A Former Prosecutor — Who Knows How To Win

With 20 years of experience in the criminal justice system, I know how to get positive results for clients who have been charged with a criminal offense. With insider knowledge and a drive to win, I am the attorney defendants turn to when dismissal — and freedom — is their goal.

High Rate Of Dismissals And Acquittals

Recognized by the Equal Justice Foundation for my “high rate of
acquittals and dismissals” in domestic violence cases.

Former Domestic Violence/Sex Assault Prosecutor

With a background in criminal prosecution, I have the know-how and insight
to stand-up for your constitutional rights.

Domestic Violence Defense

Falsely accused? Misunderstood? Targeted by a spiteful significant other?
I can help.

Sexual Assault Defense

I don’t judge. I provide mitigating evidence to the
court to paint a complete, accurate picture.

"The Highest Rate Of Acquittals and Dismissals"
— Equal Justice Foundation
"The Highest Rate Of Acquittals and Dismissals"
— Equal Justice Foundation

What should you know about felony charges?

If you’re charged with a felony, there are a few things you need to know. First, you have to understand what degree the felony is. Second, you need to know exactly which felony you face. Finally, you need to know if there are any good defenses that you should know about for the alleged criminal act.

Felonies range from third- to first-degree felonies. A first-degree felony is the most serious, while a third-degree felony is less serious. For example, counterfeiting or altering lottery tickets is a third-degree felony in Florida, whereas treason against the state is a first-degree felony.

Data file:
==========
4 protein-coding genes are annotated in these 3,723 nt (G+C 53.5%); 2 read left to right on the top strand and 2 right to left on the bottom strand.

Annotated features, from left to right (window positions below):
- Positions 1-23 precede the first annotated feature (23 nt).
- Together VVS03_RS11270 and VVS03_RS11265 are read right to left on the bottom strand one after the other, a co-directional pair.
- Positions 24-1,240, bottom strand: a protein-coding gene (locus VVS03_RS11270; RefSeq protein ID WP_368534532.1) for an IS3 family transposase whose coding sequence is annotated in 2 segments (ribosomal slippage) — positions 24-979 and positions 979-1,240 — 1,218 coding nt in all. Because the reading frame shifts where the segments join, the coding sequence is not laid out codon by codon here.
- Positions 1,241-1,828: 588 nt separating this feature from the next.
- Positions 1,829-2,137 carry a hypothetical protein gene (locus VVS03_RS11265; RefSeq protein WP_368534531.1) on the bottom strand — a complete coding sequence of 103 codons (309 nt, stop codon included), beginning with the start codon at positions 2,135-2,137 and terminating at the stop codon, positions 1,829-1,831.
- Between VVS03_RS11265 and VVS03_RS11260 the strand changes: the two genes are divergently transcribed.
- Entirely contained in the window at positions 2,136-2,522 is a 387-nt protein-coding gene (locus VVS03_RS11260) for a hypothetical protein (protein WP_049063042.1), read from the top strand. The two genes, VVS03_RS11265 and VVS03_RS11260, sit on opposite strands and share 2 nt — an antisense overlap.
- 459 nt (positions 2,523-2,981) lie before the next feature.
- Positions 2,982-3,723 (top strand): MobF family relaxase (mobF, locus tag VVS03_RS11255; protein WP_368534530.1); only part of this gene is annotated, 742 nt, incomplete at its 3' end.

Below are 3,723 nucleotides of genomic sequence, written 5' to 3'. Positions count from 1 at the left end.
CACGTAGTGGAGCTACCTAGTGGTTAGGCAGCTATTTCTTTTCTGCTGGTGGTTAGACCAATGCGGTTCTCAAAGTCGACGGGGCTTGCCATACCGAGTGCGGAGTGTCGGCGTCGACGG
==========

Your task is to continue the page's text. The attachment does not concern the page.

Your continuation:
What kinds of crimes fall under first-degree felony statutes?

Certain crimes fall under first-degree charges. Felonies such as kidnapping, murder and money laundering all fall under first-degree categorization. Many drug crimes, like trafficking amphetamine or cannabis, may also fall under a first-degree charge if you possess enough of the drugs at the time of an arrest or search.

The differences between first-, second- and third-degree felonies must not be understated. Changing your charges from a first- to second-degree felony could take years off a prison sentence or help you avoid jail completely. While most felonies do have mandatory prison sentencing, there are benefits to having lesser crimes on your record, which is something to work toward.

Your attorney can discuss the different defensive options with you once he or she understands your case. Every case is different, and there is no one-size-fits-all solution when it comes to a defense. Building a defense from the ground up is the best way to defend yourself.

Source: Florida Department of Corrections, “Florida Criminal Punishment Code: Offense Severity Ranking Chart Section 921.0022, Florida Statutes,” accessed Feb. 15, 2018